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Subject details

  • Topics
    • What is Crime? What is Criminology?
    • What do we know about crime, and how?
    • Classical Criminology Social Logics of Punishment
    • Biological and Psychological Positivism
    • Social Disorganization and Social Ecology
    • Anomie and Strain Theories
    • Social Learning Theories
    • Labelling Theory
    • Marxist and Critical Theories
    • Feminist Criminology
    • New Right Criminology and Social Control Theories
    • New Left Realism and Cultural Criminology
  • Study resources
    • Instructional Methods
      • Disscusion forum/Discussion Board
      • Online assignment submission
      • Podcasting/Leacture capture
    • Online Materials
      • Resources and Links
      • Printable format materials
      • Audio-Video streaming

At the completion of this subject students will:

  1. Demonstrate familiarity with and knowledge of the basic theories of sociological criminology, including key theorists of crime and the ideas associated with these theorists
  2. Demonstrate an understanding of the historical contexts of criminological thinking in the 19th and 20th and early 21st centuries
  3. Be familiar with the sociological classification of criminal activity
  4. Demonstrate a range of skills (critical awareness and interpersonal communication) applicable and relevant to developing an understanding of theories of crime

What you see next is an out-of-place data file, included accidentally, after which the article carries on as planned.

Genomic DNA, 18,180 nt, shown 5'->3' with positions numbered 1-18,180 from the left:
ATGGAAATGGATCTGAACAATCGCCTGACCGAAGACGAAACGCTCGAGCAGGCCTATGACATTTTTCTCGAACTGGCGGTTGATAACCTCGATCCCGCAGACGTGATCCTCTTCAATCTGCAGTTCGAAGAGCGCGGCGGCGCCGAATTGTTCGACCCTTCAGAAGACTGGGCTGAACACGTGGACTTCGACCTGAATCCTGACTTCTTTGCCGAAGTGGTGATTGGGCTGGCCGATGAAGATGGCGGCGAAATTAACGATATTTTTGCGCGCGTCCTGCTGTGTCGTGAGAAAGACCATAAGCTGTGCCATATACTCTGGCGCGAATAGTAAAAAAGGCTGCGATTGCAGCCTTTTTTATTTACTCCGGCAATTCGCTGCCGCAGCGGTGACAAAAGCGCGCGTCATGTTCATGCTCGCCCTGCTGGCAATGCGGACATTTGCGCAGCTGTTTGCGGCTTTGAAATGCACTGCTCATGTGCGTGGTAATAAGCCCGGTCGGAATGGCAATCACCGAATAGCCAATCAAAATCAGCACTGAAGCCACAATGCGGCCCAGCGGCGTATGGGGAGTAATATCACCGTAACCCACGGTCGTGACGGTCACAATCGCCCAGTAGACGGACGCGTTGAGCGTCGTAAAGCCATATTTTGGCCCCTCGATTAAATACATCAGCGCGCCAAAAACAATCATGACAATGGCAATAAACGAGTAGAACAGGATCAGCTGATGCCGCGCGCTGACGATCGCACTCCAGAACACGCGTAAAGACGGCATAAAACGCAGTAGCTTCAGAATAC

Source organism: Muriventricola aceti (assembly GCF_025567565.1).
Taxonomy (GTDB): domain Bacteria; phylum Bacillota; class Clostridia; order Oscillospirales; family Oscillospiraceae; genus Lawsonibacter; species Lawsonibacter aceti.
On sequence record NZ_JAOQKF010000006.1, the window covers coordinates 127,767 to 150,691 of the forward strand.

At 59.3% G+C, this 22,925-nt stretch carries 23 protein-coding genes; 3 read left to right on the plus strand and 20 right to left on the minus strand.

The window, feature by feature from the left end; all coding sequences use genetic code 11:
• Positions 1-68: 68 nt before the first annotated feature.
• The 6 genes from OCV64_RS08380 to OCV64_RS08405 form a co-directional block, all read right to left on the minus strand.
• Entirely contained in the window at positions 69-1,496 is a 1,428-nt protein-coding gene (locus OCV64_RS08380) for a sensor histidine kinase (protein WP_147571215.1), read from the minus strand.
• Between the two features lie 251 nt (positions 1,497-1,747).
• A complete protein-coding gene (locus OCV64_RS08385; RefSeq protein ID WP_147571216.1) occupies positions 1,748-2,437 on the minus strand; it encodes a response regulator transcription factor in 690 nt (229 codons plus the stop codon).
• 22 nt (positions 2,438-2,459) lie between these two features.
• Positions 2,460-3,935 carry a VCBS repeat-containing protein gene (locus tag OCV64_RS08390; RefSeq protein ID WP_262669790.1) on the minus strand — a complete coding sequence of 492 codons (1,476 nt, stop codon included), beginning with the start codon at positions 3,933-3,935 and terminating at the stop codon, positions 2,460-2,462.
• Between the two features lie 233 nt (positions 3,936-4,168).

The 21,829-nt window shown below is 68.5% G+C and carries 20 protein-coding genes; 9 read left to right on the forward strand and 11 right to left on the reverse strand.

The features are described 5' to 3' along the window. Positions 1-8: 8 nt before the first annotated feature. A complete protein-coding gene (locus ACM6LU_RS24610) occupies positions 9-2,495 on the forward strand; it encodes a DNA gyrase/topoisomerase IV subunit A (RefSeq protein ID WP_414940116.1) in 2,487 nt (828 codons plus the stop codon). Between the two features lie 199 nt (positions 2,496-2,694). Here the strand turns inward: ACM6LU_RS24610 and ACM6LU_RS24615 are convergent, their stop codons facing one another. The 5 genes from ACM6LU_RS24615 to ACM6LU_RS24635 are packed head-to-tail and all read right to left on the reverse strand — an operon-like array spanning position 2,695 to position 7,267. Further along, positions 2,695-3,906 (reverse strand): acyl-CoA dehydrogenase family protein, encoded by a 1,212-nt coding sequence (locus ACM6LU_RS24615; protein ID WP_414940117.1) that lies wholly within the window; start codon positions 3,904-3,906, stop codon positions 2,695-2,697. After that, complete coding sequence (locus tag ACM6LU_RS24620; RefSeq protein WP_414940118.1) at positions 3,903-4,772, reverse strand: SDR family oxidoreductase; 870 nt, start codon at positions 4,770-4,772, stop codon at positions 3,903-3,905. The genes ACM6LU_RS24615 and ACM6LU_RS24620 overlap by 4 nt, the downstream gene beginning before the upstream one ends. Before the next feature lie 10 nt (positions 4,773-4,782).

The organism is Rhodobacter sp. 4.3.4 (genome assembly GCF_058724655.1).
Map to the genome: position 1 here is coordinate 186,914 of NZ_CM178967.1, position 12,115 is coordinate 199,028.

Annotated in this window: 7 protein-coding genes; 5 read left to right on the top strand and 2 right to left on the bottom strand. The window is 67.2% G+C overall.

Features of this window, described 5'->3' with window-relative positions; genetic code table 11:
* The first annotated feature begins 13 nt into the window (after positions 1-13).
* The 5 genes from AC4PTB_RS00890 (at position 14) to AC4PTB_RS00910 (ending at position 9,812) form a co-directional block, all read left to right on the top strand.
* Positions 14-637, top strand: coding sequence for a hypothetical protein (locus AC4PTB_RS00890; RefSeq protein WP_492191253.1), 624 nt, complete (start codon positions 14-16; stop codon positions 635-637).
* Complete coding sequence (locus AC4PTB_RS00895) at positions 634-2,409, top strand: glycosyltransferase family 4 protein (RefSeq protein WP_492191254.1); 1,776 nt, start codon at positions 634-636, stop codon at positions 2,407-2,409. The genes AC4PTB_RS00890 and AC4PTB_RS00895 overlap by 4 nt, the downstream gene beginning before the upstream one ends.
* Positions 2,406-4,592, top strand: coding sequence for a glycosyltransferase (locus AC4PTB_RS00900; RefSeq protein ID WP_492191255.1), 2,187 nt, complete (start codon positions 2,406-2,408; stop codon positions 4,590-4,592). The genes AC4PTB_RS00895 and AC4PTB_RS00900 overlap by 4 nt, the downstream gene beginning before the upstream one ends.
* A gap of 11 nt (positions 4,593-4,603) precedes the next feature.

5. Apply criminological theories to social research on crime
  6. Critically question and analyse "common sense" notions of crime in our society.
  • Assignment 1 - Research Essay (40%)
  • Assignment 2 - Invigilated Exam (40%)
  • Assignment 3 - Online Test (20%)

Textbooks are subject to change within the academic year. Students are advised to purchase their books no earlier than one to two months before the start of a subject

No eligibility requirements

Special requirements

No special requirements

This subject introduces the major 19th and 20th century theories of crime, their historical antecedents and ideological dimensions. Attention is given to street crime, white collar crime, and violence between intimates.

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